For the past 27 years, John Verano has spent time in Peru each summer, but it’s far from a leisurely, exotic vacation. It’s a yearly research expedition for the anthropology professor and his students who excavate and analyze human skeletal remains from various pre-Columbian archaeological sites.
The trip is the highlight of the year for Verano, a physical anthropologist whose specialty is South American bioarcheology, or the study of human remains from archaeological contexts.
Verano’s work last month took him, two graduate students and one recent graduate to the Pyramids of Moche site, located near the modern city of Trujillo, on the northern coast of Peru.
“I have been collaborating with this Peruvian archaeological project since 1995, assisting with the identification of human skeletal remains recovered from burials at the site,” Verano said.
During June, his team excavated the latest discovery of remains of captives who were sacrificed by the Moche between 800 and 850 AD and deposited along the western facade of an adobe platform known as the “New Temple.” Sacrifice of captives was an important ritual at the Pyramids of Moche, says Verano.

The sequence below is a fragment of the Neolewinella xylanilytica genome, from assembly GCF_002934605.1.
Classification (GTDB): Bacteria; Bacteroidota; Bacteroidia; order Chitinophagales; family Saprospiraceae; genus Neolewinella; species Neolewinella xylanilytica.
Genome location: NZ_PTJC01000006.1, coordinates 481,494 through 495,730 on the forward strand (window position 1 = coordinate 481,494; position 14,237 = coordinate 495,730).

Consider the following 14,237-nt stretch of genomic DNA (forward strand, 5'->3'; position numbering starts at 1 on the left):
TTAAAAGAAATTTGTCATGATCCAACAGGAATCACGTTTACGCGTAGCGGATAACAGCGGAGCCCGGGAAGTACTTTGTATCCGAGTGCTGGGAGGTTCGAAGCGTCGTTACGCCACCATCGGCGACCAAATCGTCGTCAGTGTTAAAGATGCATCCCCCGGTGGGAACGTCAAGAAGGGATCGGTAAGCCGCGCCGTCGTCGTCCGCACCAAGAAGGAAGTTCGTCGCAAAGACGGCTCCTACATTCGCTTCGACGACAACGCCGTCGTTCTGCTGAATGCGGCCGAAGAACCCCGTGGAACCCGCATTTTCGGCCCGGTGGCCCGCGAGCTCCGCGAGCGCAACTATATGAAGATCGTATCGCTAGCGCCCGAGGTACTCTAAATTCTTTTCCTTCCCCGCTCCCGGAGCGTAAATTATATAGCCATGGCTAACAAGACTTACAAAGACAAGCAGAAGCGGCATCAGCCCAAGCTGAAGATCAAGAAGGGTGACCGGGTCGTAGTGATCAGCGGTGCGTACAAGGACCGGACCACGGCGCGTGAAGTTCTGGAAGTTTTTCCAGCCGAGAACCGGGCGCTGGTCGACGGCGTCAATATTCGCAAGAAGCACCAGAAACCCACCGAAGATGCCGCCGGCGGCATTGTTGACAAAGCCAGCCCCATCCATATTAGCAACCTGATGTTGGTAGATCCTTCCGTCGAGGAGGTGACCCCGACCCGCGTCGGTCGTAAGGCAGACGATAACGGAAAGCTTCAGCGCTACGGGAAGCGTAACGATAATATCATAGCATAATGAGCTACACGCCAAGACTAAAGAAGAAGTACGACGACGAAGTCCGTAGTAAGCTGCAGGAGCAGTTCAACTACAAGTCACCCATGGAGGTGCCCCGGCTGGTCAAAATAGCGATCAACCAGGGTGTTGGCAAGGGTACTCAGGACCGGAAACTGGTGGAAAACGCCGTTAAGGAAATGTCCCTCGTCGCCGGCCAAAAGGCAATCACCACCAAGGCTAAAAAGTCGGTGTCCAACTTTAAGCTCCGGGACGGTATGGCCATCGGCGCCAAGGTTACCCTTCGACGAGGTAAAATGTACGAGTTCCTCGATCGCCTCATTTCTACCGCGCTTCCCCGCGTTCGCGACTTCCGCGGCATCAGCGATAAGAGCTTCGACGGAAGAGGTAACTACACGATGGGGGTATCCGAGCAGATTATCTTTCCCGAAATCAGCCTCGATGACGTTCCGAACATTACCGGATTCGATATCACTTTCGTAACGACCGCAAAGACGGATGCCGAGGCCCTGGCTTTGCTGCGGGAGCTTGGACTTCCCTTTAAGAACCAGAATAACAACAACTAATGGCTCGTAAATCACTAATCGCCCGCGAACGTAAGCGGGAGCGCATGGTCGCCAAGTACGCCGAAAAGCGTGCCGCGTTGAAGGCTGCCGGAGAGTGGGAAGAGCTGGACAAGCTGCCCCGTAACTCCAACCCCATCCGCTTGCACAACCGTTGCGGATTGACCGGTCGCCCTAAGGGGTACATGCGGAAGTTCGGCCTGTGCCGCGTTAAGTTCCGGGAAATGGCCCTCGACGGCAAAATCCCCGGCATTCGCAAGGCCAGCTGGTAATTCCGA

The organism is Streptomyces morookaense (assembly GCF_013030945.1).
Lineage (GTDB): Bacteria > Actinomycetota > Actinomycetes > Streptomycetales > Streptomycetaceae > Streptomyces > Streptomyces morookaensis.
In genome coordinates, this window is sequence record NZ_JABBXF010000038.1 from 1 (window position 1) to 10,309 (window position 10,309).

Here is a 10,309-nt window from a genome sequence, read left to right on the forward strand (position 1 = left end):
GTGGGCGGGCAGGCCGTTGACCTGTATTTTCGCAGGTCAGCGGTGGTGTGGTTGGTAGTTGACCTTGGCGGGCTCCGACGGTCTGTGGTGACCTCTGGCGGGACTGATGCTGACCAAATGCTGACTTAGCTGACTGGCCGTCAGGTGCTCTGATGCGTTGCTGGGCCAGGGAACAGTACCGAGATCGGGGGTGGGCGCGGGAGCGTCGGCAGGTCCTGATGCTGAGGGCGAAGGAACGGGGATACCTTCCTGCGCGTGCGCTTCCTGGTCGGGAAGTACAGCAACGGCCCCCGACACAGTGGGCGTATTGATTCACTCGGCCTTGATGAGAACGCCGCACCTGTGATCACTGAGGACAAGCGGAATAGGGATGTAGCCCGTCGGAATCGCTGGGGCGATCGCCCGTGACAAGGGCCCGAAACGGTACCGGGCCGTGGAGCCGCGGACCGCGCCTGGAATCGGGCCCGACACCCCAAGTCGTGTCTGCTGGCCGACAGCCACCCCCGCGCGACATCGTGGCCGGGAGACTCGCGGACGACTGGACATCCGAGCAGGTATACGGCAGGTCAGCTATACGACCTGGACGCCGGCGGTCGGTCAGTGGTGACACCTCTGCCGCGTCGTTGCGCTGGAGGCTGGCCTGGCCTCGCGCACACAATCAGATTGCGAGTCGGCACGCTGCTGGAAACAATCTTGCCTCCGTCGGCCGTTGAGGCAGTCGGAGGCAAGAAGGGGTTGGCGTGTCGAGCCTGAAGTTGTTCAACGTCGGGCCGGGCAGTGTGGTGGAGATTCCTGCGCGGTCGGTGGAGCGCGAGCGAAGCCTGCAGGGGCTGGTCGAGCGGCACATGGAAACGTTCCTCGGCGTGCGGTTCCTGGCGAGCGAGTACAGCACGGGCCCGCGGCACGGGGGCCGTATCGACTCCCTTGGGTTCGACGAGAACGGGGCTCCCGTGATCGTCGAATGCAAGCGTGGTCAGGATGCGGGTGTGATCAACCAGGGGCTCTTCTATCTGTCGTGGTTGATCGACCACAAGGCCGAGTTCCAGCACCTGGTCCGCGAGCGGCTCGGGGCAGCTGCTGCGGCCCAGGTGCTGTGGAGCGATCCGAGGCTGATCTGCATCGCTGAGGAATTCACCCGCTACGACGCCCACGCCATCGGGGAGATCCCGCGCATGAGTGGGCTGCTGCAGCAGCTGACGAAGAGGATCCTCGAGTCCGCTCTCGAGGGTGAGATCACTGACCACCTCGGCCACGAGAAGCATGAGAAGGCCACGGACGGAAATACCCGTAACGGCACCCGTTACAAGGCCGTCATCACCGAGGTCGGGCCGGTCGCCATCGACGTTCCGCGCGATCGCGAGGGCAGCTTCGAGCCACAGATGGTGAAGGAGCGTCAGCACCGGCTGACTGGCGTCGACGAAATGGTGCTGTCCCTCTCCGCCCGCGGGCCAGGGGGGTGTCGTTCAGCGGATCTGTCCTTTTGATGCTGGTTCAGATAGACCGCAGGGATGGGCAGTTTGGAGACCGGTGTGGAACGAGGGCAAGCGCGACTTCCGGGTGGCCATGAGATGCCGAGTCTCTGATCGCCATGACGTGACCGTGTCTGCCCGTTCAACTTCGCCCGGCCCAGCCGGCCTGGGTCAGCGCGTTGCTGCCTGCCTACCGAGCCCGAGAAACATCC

The Tulane team excavated and studied the remains of multiple victims whose bones were deposited in windblown sand along the base of the temple.
These newly discovered victims are similar to ones found in nearby plazas that date to earlier occupational phases — they are adolescent and young adult males with clear evidence of trauma, he said.
“The identity of the victims and the motivation for capturing and killing them are currently subjects of debate among Moche specialists,” Verano says. “We hope that our research will help answer some of these questions.”
For this summer’s trip, Verano and his graduate students received travel funding from the Stone Center for Latin American Studies. Verano received additional support from the Lurcy Fund, which supports research by faculty in the School of Liberal Arts.
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